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Lost in China: This TCK’s Story

Aidan Frazier grins ear-to-ear in China after a rough night's sleep.

Aidan Frazier is a U.S. Citizen out of water. He grew up in Yorkshire, Northern England, where he attended school, picked up a British accent and lived as a military B.R.A.T. until his father resigned. From the ages of 2-12, Frazier learned about how comfort could come in cold stone insulation of North England’s homes and that radiator heat meant joy on a cold evening. But in 2012 when his family moved back to the United States, specifically to Highlands Ranch, Colo. in 2012, he learned a different definition of comfort. Now abiding in “cookie-cutter” homes, the abundant warmth in the winters became almost unsettling for the young third-culture-kid.

“I would travel to get to a people, not a place.”

Now an avid traveler, Frazier enjoys the discomfort that comes with new situations. He says he likes it so much because it usually means an adventure is coming. Like the time when he joined a missions group to China. There, his group attempted to find their hostel for the evening. But because none of his traveling companions spoke Chinese, it became a game of showing an image of the hostel accompanied by the name to taxi drivers until someone finally recognized the destination. And so off the taxi driver whisked them into the midnight darkness. Eventually puttering up to an unlit path leading into the jungle, the taxi driver let them out and asked for his payment for the hour ride into the countryside. As the missionaries traversed the path, they passed abandoned buildings with broken windows. Spirits were…uneasy.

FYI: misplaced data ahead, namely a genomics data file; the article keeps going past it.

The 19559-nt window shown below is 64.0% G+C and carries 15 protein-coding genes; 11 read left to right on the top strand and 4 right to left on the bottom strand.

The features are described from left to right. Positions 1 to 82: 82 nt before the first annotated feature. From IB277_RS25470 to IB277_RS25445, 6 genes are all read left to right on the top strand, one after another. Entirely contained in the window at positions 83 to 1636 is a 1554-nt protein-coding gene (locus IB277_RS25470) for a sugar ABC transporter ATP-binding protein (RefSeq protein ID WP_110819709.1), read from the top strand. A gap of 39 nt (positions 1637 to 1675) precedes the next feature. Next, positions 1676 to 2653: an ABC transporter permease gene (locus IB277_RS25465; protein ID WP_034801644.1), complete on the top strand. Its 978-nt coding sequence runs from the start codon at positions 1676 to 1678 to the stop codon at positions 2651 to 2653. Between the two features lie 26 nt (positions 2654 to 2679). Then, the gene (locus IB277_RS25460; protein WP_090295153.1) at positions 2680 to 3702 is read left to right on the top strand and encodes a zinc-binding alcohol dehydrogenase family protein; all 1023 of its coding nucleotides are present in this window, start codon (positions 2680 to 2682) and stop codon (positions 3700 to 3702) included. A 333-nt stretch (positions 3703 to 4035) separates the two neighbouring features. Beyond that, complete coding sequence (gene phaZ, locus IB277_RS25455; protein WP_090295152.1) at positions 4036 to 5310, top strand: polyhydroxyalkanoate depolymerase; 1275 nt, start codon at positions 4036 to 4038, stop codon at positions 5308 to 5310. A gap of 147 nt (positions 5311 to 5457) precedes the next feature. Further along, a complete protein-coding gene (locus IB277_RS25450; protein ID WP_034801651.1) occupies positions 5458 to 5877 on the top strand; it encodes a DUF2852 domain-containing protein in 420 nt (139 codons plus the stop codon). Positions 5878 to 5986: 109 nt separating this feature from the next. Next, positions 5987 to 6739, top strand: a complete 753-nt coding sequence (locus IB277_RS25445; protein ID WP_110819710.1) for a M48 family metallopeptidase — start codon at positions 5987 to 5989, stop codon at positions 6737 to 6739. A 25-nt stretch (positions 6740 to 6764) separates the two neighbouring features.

Finally, sleep.

After they walked what felt like an endless path, they reached their destination: a line one would find in an amusement park. The path led to a metal gate, where a Chinese man greeted them and led them to their beds. The five men would share two twin beds in a plastic tent. The tent stood at approximately 8×8 ft and had puddles that soaked their gear along the edges. Frazier says that even stripped down to his underwear, he was soaked in sweat and condensation by the time he woke up. The women would enjoy the air-conditioned apartments, where they would later meet their roommates: the many insects of the jungle.

Traditionally exciting events are Frazier’s normal. When his classmates tell him about how they will travel to Italy after graduation, he didn’t find it exciting. “I’ve been four times!” Now, Frazier looks forward to approaching travel with a new goal. “I would travel to get to a people, not a place.”

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